The Death Mask

cover of 'Lives for Sale' by Mark Bostridge

Essay from a collection of biographers' tales, Lives for Sale, edited by Mark Bostridge (Continuum, 2004)

Any biographer who isn't too vain must realise, sooner or later, that what we do is morally indefensible. What Janet Malcolm said of journalists applies equally to our prying and determined curiosity, as we sit in our woollies in properly chilled archives, turning over private letters and diaries. Though I explored the lives of T.S.Eliot and Henry James, writers who took particular pains to resist biography, this issue hardly troubled me until the day I encountered the death mask.

It was June 1997, and the marquee for Commencement was going up in Harvard Yard under the green canopy of the elms. I crossed the campus on my way to the Houghton Library, thinking of Eliot's graduation here in 1910 amid the waving fans of Boston ladies, and his little-known tie with a Bostonian speech teacher who agreed to be cast as his 'Lady of silences'. And going back a further half-century, I pictured Henry James at 20 Quincy Street across the way from the library. In 1867, aged twenty-five, he still lived with his parents and sister, Alice: the protected son, writing his first, Civil-War tales about men who find a different kind of heroism from that of fighters. His heroes entered on psychic dramas of withdrawal from brute existence, while his younger brothers, sickly Wilky and wonky Bob, who had fought in the war, were sent out West to be manly in the man-of-action fashion of the age.

It was my last day at the Houghton, a final chance to see the many batches of unpublished James letters, some still wearing their forty-year ban: 'reserved for Mr Edel'. Now that ban had lifted, it was possible to search out James's strange, uncategorisable relations with two women: his beloved cousin Minny Temple and 'Fenimore', as he called a reclusive fellow-writer Constance Fenimore Woolson, great-niece of James Fenimore Cooper. These advanced women who died before their time went on to serve as models for portraits of 'Ladies' in James's fiction. I was asking new and, in fact, awkward questions of the manuscripts in the library. Why did James not respond to Minny's dying pleas to be allowed to join him in Europe, as her one chance to 'live'? And why, after Fenimore threw herself out of a window in Venice, did he rush all the way from London to pull out from her papers those that must go in the fire?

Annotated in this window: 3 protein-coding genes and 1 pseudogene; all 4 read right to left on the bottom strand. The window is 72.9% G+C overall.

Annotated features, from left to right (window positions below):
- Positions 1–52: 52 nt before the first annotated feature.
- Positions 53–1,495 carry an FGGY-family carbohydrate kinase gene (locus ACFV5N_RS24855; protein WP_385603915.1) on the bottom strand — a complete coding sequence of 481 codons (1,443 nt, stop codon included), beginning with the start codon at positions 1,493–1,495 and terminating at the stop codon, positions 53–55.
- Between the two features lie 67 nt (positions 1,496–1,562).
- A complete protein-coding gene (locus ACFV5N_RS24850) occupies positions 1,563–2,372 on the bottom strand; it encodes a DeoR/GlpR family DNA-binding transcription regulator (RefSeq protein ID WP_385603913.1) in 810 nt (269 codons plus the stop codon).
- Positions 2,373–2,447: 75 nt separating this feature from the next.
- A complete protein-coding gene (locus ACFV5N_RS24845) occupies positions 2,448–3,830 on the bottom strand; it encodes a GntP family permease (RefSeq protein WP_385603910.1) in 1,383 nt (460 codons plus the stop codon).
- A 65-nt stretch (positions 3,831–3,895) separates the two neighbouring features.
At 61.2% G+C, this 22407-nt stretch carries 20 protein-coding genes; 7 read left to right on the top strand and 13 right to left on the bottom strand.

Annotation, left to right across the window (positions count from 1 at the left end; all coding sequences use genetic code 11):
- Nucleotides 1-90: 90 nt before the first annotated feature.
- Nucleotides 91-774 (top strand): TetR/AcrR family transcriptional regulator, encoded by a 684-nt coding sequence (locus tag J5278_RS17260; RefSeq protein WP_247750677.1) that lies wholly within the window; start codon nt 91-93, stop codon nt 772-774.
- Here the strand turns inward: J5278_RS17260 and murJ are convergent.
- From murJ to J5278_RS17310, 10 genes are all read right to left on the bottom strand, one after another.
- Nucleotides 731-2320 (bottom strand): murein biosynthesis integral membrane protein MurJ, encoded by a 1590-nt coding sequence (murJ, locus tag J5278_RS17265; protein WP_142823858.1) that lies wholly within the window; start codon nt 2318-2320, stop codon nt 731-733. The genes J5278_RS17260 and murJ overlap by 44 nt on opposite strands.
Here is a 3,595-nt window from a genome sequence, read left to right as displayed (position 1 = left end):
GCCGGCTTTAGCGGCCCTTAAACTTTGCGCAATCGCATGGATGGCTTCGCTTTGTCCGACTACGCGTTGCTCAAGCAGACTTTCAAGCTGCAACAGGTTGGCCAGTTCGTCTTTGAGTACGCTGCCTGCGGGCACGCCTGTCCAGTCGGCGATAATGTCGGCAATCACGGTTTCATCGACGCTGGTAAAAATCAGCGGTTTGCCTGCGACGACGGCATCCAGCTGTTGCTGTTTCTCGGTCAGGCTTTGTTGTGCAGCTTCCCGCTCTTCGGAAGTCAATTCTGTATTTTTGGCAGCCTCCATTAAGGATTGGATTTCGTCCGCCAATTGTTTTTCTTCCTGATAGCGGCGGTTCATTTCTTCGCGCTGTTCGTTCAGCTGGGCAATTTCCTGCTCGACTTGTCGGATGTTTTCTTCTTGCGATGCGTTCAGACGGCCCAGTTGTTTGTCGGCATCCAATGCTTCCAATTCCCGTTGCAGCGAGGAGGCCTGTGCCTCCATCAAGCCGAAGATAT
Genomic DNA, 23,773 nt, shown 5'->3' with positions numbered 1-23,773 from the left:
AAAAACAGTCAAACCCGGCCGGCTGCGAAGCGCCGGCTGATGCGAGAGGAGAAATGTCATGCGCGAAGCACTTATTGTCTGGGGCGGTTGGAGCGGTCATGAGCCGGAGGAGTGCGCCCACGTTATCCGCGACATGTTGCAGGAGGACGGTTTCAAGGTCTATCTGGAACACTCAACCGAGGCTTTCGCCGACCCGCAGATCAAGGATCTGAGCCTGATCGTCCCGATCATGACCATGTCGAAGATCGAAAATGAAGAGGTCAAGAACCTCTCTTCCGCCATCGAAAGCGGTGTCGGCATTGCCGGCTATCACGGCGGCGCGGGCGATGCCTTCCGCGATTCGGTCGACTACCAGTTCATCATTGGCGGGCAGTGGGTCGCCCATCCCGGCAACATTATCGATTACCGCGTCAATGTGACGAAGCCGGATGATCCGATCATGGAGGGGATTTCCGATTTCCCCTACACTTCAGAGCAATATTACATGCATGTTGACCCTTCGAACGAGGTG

There was a succession of fires in James's later life, culminating in a bonfire of letters at his English home in Kent in October 1915, six weeks before the stroke that effectively ended his life. I meant to circumvent that trail of ashes by approaching the private life – the artist's life – through the extraordinary lives and characters of these two women on whom James had fixed his all-seeing eyes. What were they in real life? Were they exalted or thwarted by the purpose of the artist? Sifting through unpublished letters and following clues, I had slowly come to see Minny and Fenimore as biographic subjects in their own right, not passive muses of the Master, for each had been bold enough to cross the boundary of the private life.

I had rather hoped that the claims of the letters would push the death mask off the list, but an hour remained before leaving for the airport. Hardly allowing myself to think, I handed in the request; then went to check the catalogue in an adjoining passage. When I turned back to the reading room, a tall white box waited on the table - so tall that I had to stand to lift the lid.